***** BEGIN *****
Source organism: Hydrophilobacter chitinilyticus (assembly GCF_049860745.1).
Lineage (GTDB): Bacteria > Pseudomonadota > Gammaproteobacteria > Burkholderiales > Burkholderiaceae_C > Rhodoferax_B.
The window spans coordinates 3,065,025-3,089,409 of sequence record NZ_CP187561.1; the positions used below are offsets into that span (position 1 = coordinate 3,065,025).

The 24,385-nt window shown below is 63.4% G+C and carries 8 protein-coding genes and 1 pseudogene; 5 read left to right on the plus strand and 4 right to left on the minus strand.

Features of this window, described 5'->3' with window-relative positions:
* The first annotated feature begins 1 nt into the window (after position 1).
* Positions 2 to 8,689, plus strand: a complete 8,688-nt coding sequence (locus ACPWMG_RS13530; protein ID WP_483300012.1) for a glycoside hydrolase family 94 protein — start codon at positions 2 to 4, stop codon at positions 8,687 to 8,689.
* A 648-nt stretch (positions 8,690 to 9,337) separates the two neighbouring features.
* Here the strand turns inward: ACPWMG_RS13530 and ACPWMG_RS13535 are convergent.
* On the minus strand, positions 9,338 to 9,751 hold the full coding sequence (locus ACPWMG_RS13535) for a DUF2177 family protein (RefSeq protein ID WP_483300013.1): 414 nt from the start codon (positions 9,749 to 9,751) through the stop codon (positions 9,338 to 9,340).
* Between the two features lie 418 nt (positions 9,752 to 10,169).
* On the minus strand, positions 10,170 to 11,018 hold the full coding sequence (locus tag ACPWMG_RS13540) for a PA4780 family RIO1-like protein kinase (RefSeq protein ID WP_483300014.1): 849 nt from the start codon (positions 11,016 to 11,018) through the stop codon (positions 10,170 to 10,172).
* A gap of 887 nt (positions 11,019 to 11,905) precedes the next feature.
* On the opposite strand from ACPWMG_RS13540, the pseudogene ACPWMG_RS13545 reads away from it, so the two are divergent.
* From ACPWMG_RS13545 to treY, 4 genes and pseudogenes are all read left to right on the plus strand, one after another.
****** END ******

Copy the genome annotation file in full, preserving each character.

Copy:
Source organism: Hydrophilobacter chitinilyticus (assembly GCF_049860745.1).
Lineage (GTDB): Bacteria > Pseudomonadota > Gammaproteobacteria > Burkholderiales > Burkholderiaceae_C > Rhodoferax_B.
The window spans coordinates 3,065,025-3,089,409 of sequence record NZ_CP187561.1; the positions used below are offsets into that span (position 1 = coordinate 3,065,025).

The 24,385-nt window shown below is 63.4% G+C and carries 8 protein-coding genes and 1 pseudogene; 5 read left to right on the plus strand and 4 right to left on the minus strand.

Features of this window, described 5'->3' with window-relative positions:
* The first annotated feature begins 1 nt into the window (after position 1).
* Positions 2 to 8,689, plus strand: a complete 8,688-nt coding sequence (locus ACPWMG_RS13530; protein ID WP_483300012.1) for a glycoside hydrolase family 94 protein — start codon at positions 2 to 4, stop codon at positions 8,687 to 8,689.
* A 648-nt stretch (positions 8,690 to 9,337) separates the two neighbouring features.
* Here the strand turns inward: ACPWMG_RS13530 and ACPWMG_RS13535 are convergent.
* On the minus strand, positions 9,338 to 9,751 hold the full coding sequence (locus ACPWMG_RS13535) for a DUF2177 family protein (RefSeq protein ID WP_483300013.1): 414 nt from the start codon (positions 9,749 to 9,751) through the stop codon (positions 9,338 to 9,340).
* Between the two features lie 418 nt (positions 9,752 to 10,169).
* On the minus strand, positions 10,170 to 11,018 hold the full coding sequence (locus tag ACPWMG_RS13540) for a PA4780 family RIO1-like protein kinase (RefSeq protein ID WP_483300014.1): 849 nt from the start codon (positions 11,016 to 11,018) through the stop codon (positions 10,170 to 10,172).
* A gap of 887 nt (positions 11,019 to 11,905) precedes the next feature.
* On the opposite strand from ACPWMG_RS13540, the pseudogene ACPWMG_RS13545 reads away from it, so the two are divergent.
* From ACPWMG_RS13545 to treY, 4 genes and pseudogenes are all read left to right on the plus strand, one after another.